This winter, demand for water was so low that the San Diego County Water Authority temporarily idled a $160 million plant in San Marcos that it built less than a decade ago. Water agencies that went into debt building treatment plants still have to pay up, whether the plant is needed every day or not.
Over a decade ago, Southern California water officials rushed to build or expand treatment plants so they could keep up with the demand for drinkable water. That cost hundreds of millions of dollars.
Now demand for water has fallen dramatically. The treatment plants sit largely unused during parts of the year and officials are fighting over how to pay for some of them.
There are two kinds of water: treated water, which has been cleaned up for drinking; and raw water, which comes from a river or reservoir and is not yet fit for human consumption. Water treatment plants make the raw water drinkable.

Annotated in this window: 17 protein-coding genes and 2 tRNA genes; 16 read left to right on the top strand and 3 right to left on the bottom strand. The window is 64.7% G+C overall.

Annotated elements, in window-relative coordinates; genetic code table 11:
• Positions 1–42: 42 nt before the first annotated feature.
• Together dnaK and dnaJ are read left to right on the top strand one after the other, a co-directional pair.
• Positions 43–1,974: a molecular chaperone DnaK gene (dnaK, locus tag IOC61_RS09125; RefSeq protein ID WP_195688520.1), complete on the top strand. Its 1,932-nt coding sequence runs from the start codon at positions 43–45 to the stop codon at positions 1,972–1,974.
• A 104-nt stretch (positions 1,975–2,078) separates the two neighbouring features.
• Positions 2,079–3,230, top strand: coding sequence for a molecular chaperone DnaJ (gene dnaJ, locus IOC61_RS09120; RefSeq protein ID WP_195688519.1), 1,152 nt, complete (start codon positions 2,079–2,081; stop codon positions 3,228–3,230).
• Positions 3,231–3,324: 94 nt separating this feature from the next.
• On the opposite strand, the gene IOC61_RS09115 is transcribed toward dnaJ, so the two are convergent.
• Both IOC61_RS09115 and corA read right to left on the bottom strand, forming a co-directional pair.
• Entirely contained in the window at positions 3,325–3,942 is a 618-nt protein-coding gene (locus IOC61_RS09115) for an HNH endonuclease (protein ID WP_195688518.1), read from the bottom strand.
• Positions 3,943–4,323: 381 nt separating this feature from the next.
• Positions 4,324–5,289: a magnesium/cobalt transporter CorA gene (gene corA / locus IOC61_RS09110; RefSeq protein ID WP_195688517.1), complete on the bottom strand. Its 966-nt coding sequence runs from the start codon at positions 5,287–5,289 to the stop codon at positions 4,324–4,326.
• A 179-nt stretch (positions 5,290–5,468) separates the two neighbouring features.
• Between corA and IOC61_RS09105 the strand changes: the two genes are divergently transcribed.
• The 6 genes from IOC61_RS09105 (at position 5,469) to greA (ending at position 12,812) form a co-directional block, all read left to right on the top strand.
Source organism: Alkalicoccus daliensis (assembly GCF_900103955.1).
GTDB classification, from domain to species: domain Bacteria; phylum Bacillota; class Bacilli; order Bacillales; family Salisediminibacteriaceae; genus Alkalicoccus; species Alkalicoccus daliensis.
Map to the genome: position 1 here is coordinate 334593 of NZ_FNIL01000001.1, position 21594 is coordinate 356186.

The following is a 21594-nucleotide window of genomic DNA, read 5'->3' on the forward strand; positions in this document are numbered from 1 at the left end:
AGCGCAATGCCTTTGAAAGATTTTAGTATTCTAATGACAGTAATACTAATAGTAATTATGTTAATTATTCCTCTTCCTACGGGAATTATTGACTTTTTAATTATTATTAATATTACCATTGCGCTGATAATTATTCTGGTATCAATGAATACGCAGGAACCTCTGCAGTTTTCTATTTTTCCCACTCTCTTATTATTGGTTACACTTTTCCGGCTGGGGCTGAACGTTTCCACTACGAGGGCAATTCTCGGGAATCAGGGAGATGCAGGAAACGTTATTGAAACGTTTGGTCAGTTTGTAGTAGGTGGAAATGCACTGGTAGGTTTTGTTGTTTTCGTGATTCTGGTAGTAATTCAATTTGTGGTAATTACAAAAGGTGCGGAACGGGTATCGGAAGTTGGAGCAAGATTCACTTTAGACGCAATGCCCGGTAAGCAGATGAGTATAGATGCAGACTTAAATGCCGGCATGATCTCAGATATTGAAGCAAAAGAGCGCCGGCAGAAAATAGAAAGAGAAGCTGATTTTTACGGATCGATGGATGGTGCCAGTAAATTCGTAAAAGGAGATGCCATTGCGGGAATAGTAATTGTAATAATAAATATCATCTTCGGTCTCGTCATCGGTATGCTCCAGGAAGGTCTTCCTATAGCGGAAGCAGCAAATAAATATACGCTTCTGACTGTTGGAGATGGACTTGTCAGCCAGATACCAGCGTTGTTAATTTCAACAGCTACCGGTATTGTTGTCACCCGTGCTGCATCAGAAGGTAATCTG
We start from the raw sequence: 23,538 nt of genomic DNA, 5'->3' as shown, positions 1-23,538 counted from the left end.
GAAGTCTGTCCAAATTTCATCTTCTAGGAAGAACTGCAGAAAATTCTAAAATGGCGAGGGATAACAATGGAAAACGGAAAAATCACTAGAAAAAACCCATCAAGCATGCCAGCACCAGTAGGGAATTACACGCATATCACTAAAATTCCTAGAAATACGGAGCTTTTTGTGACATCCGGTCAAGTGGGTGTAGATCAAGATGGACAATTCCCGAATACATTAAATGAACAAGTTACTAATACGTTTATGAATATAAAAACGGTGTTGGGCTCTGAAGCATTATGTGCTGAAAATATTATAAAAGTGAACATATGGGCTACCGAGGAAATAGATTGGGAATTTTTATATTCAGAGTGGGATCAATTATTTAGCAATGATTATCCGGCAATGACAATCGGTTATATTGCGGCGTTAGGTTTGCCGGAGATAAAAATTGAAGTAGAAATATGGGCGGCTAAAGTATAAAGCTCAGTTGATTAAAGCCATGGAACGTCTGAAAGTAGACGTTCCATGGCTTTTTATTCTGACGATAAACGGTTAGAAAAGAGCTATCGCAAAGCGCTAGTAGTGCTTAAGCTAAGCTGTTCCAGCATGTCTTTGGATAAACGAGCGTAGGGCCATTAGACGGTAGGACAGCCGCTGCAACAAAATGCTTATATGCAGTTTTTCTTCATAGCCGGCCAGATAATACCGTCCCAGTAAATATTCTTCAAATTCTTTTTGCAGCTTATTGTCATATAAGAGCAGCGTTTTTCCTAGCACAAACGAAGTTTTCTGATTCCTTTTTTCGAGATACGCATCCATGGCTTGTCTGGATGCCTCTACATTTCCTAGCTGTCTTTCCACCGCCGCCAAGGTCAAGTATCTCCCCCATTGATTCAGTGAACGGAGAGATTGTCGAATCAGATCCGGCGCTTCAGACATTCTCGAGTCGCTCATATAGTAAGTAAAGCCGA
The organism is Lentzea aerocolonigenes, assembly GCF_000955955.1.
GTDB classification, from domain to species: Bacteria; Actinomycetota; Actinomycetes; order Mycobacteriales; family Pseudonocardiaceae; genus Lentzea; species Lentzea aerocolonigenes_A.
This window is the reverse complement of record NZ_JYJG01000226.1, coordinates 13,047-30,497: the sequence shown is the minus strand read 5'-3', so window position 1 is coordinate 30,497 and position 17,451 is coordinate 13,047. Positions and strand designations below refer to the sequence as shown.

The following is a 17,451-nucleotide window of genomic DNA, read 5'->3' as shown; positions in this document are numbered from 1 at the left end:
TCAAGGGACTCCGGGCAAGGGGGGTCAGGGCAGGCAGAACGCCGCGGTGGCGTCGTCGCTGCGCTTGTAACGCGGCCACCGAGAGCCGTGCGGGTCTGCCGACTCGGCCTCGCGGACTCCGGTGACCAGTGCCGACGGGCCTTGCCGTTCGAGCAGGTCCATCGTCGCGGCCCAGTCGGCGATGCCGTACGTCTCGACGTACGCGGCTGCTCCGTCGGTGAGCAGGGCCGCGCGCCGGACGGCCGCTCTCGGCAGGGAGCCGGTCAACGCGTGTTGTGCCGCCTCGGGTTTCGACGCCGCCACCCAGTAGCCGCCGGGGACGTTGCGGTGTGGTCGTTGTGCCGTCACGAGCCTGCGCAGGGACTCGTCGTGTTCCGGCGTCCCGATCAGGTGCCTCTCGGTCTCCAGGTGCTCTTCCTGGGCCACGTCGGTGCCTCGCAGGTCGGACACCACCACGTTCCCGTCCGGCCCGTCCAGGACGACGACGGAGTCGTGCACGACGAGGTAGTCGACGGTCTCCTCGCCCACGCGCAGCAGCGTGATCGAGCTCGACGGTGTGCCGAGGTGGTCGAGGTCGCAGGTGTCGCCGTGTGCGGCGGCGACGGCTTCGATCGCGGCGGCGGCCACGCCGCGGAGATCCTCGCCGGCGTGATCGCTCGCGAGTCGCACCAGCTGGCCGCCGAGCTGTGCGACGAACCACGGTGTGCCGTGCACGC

In San Diego County alone, a dozen major treatment plants can produce up to 830 million gallons of drinking water each day.
Yet even when demand for water was highest – the dry summer months, usually – the county’s plants last year were treating only about 530 million gallons per day of water.